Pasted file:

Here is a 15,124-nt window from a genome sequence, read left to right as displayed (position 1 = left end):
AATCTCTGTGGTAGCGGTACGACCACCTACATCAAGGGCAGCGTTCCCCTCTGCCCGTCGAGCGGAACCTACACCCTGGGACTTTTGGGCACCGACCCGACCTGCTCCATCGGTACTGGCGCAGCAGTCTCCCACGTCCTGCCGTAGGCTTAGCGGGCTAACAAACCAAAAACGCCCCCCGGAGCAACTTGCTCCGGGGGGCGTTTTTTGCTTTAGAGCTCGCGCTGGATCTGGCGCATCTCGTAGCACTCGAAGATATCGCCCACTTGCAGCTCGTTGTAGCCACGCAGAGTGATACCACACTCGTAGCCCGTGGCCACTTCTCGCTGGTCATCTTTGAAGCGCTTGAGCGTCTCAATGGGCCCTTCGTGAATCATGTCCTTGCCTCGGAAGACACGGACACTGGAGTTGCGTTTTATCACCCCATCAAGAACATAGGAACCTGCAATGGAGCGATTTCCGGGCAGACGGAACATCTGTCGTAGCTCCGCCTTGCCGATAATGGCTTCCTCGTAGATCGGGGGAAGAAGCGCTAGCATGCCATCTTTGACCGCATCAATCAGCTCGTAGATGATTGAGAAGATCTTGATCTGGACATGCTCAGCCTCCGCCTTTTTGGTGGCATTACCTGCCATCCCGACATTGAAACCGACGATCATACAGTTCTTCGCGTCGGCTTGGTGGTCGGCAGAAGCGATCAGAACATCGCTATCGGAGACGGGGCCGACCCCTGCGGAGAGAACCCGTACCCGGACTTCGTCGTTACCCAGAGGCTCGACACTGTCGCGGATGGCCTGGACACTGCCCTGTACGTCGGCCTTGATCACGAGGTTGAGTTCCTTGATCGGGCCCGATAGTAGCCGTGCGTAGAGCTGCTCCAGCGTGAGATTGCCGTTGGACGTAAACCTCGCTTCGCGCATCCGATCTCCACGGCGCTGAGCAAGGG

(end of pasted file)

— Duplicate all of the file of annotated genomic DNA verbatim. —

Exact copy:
Here is a 15,124-nt window from a genome sequence, read left to right as displayed (position 1 = left end):
AATCTCTGTGGTAGCGGTACGACCACCTACATCAAGGGCAGCGTTCCCCTCTGCCCGTCGAGCGGAACCTACACCCTGGGACTTTTGGGCACCGACCCGACCTGCTCCATCGGTACTGGCGCAGCAGTCTCCCACGTCCTGCCGTAGGCTTAGCGGGCTAACAAACCAAAAACGCCCCCCGGAGCAACTTGCTCCGGGGGGCGTTTTTTGCTTTAGAGCTCGCGCTGGATCTGGCGCATCTCGTAGCACTCGAAGATATCGCCCACTTGCAGCTCGTTGTAGCCACGCAGAGTGATACCACACTCGTAGCCCGTGGCCACTTCTCGCTGGTCATCTTTGAAGCGCTTGAGCGTCTCAATGGGCCCTTCGTGAATCATGTCCTTGCCTCGGAAGACACGGACACTGGAGTTGCGTTTTATCACCCCATCAAGAACATAGGAACCTGCAATGGAGCGATTTCCGGGCAGACGGAACATCTGTCGTAGCTCCGCCTTGCCGATAATGGCTTCCTCGTAGATCGGGGGAAGAAGCGCTAGCATGCCATCTTTGACCGCATCAATCAGCTCGTAGATGATTGAGAAGATCTTGATCTGGACATGCTCAGCCTCCGCCTTTTTGGTGGCATTACCTGCCATCCCGACATTGAAACCGACGATCATACAGTTCTTCGCGTCGGCTTGGTGGTCGGCAGAAGCGATCAGAACATCGCTATCGGAGACGGGGCCGACCCCTGCGGAGAGAACCCGTACCCGGACTTCGTCGTTACCCAGAGGCTCGACACTGTCGCGGATGGCCTGGACACTGCCCTGTACGTCGGCCTTGATCACGAGGTTGAGTTCCTTGATCGGGCCCGATAGTAGCCGTGCGTAGAGCTGCTCCAGCGTGAGATTGCCGTTGGACGTAAACCTCGCTTCGCGCATCCGATCTCCACGGCGCTGAGCAAGGG